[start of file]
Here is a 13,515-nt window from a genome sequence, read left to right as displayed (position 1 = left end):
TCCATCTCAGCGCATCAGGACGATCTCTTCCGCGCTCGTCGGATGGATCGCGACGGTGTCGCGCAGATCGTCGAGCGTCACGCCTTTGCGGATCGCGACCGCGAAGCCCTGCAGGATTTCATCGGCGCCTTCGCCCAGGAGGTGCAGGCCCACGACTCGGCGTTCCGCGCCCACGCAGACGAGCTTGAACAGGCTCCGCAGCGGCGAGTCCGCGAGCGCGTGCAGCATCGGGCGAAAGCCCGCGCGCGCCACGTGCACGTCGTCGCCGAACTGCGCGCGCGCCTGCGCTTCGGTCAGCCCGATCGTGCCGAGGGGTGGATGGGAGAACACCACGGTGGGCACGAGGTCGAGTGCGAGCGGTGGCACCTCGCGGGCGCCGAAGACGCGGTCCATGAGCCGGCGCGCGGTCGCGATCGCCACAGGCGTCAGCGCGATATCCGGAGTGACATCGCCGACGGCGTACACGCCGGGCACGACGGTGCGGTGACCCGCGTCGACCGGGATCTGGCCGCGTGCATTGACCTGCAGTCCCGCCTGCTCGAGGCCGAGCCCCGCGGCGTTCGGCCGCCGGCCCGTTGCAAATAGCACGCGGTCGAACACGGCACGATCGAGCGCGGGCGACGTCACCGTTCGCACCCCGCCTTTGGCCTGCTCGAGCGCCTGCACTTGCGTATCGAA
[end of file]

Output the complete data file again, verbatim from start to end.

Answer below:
Here is a 13,515-nt window from a genome sequence, read left to right as displayed (position 1 = left end):
TCCATCTCAGCGCATCAGGACGATCTCTTCCGCGCTCGTCGGATGGATCGCGACGGTGTCGCGCAGATCGTCGAGCGTCACGCCTTTGCGGATCGCGACCGCGAAGCCCTGCAGGATTTCATCGGCGCCTTCGCCCAGGAGGTGCAGGCCCACGACTCGGCGTTCCGCGCCCACGCAGACGAGCTTGAACAGGCTCCGCAGCGGCGAGTCCGCGAGCGCGTGCAGCATCGGGCGAAAGCCCGCGCGCGCCACGTGCACGTCGTCGCCGAACTGCGCGCGCGCCTGCGCTTCGGTCAGCCCGATCGTGCCGAGGGGTGGATGGGAGAACACCACGGTGGGCACGAGGTCGAGTGCGAGCGGTGGCACCTCGCGGGCGCCGAAGACGCGGTCCATGAGCCGGCGCGCGGTCGCGATCGCCACAGGCGTCAGCGCGATATCCGGAGTGACATCGCCGACGGCGTACACGCCGGGCACGACGGTGCGGTGACCCGCGTCGACCGGGATCTGGCCGCGTGCATTGACCTGCAGTCCCGCCTGCTCGAGGCCGAGCCCCGCGGCGTTCGGCCGCCGGCCCGTTGCAAATAGCACGCGGTCGAACACGGCACGATCGAGCGCGGGCGACGTCACCGTTCGCACCCCGCCTTTGGCCTGCTCGAGCGCCTGCACTTGCGTATCGAA